Avoiding Stress at Home
If you’ve been stressed lately, I feel for you. Being at home with my whole family for the last three months has been tough! Between the coronavirus, protests, my sisters bursting into my room when I was trying to do schoolwork, and not being able to attend church in person or see friends, I’ve been stressed too. And I’m not even a working adult; I’m just a teenager who has a part-time summer job, so I can’t imagine how tough it is being an adult right now. (And hats off to you, parents, for dealing with us, your kids, while trying to work from home and keep the house clean! You rock!) However, in times like these I think it’s important to focus on the good things, and try to find ways to manage our stress, as tough as it may be.
Because I wasn’t feeling super confident about giving relaxation advice all by myself, I asked my family members what helps them to manage their stress. So here are a few suggestions, from my crazy family to yours, on ways you can manage stress at home. I hope you find them helpful.
Many people exercise to build their muscles, but regular physical activity can also help you cope with stress. During exercise, endorphins are released and interact with your brain receptors to trigger a positive feeling in your body. (Source: WebMD; webmd.com/
I’m someone who, as you can tell, likes to write. I always feel better after writing down what’s frustrating me. Oftentimes, it helps me to work through and understand my feelings, as well as figure out what to do next. Sometimes I realize that, hey, I was overreacting. Other times writing helps me make a plan to be more organized, achieve my goals, or avoid stressors in the future. There’s a quote that I really like from Anne Frank’s “Diary of a Young Girl”: “Paper has more patience than people.” I’d say that quote pretty much sums up this point.
3. Managing Expectations
This suggestion works best when dealing with young kids or annoying siblings. It comes to you courtesy of my dad, who says that it’s better to go into something expecting that part of it won’t go smoothly. That way, if you’re right, well, you’re right, and if you’re wrong, then you’ll be pleasantly surprised.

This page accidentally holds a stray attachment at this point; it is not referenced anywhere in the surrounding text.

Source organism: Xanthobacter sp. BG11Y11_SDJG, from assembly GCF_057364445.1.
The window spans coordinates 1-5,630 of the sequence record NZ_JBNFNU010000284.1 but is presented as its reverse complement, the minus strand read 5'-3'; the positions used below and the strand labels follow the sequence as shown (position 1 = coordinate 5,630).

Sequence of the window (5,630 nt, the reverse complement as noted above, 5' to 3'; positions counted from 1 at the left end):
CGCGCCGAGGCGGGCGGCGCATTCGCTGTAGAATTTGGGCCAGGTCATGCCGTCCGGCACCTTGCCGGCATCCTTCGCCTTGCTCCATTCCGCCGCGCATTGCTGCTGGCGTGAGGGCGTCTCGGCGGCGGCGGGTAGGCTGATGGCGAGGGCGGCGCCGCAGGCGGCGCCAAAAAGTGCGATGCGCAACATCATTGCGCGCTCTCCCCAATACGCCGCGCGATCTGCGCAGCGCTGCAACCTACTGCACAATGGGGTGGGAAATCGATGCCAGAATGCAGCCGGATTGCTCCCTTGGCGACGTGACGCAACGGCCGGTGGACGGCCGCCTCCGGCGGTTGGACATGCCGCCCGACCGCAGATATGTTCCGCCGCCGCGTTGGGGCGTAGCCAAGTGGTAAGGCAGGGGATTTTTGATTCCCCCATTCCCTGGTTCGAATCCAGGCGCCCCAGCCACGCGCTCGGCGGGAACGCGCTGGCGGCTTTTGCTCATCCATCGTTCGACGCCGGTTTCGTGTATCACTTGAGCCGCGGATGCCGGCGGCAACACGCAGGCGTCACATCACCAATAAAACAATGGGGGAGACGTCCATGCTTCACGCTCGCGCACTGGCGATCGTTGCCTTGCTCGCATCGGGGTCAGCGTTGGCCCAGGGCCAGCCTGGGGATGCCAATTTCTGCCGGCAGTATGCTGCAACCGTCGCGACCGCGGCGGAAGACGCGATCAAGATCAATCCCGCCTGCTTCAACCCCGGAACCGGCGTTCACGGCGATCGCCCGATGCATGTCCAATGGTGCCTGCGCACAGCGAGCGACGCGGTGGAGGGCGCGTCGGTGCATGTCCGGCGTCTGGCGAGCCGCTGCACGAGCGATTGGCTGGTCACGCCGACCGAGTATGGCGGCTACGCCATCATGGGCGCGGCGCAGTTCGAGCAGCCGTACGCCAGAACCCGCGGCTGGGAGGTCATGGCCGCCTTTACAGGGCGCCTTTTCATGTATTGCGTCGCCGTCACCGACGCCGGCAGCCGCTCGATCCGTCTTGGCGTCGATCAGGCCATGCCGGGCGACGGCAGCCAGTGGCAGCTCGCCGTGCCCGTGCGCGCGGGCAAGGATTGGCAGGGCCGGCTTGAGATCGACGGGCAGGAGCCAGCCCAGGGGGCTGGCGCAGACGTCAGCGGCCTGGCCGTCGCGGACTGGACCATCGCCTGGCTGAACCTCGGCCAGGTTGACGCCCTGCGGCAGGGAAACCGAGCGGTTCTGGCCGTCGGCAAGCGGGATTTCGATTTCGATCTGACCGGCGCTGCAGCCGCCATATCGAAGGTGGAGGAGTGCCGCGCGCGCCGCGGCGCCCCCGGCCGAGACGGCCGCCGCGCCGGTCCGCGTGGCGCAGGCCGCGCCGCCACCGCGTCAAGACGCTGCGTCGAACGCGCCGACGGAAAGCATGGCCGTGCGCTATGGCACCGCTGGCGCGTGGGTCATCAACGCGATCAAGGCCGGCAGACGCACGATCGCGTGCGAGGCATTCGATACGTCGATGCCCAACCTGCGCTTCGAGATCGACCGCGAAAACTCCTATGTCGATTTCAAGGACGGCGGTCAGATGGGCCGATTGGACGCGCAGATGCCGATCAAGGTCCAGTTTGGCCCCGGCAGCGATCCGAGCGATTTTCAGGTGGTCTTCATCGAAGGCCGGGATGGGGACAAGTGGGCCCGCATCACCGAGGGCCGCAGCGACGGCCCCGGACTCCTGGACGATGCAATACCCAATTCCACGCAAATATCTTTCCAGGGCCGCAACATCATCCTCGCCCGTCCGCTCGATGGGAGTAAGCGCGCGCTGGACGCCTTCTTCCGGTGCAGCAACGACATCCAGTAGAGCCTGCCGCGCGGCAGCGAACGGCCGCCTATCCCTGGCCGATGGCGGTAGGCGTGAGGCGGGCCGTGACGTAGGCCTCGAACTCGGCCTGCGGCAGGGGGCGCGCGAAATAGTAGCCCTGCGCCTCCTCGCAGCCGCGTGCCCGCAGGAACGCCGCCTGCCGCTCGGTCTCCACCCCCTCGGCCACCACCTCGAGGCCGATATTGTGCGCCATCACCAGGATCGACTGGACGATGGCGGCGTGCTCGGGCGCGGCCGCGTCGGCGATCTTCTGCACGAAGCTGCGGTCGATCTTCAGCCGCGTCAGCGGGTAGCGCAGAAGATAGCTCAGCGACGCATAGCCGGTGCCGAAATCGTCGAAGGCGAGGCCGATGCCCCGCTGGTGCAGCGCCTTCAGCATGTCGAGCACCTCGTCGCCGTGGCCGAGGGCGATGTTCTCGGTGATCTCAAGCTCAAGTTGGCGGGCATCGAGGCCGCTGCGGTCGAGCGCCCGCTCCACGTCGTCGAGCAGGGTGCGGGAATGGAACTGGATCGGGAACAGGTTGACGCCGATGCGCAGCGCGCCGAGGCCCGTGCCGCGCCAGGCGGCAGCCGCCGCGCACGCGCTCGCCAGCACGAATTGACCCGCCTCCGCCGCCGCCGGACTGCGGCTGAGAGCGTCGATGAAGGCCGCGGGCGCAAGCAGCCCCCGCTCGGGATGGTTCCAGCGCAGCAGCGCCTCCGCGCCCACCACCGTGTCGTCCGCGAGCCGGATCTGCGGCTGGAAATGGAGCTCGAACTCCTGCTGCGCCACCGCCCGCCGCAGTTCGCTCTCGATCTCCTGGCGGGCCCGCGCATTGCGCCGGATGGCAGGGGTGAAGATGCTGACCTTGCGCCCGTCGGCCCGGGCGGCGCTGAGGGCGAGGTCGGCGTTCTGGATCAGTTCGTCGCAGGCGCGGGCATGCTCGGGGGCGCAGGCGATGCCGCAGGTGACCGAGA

Take a family trip, for instance. If I expect that everything will go perfectly, that my sisters won’t argue or annoy me at all, well… you can guess how often that’s happened. But if I start out the trip with an attitude of “Hey, nobody’s perfect, and my sisters might get on my nerves some, but it’s okay,” I won’t be let down when there are a few bumps in the road.
4. Power of Laughter
They say laughter is the best medicine, and it’s true. It can really help us cope with our situation, and find the humor in it. Recently my family sat down together and watched the family-friendly comedian Jim Gaffigan’s Netflix special “Cinco.” And it was hilarious! It felt so good to just laugh and laugh and forget about being stressed for a while.
5. Just Talking to Someone
When all else fails, sharing your feelings with someone removed from the situation helps a lot. If I’m frustrated, I’ll text a friend about what’s going on. Just having someone there who says “That sounds frustrating, and I’m sorry that it’s stressing you out. I’m here for you,” is comforting.
Talking to a counselor or therapist is helpful as well, especially if you are experiencing anxiety or depression. As I’ve gone through multiple health issues, talking with a counselor has been really helpful for me. At first I was wary, but over time, I’ve grown to appreciate and look forward to it. I think everyone can benefit from sharing their problems with a therapist, counselor or friend who will listen and offer support.
In conclusion, everyone manages stress differently. By giving you these ideas and tips, I’m not trying to tell you how to live your life. But I hope they remind and encourage you and your family to take some time to unwind during this trying time.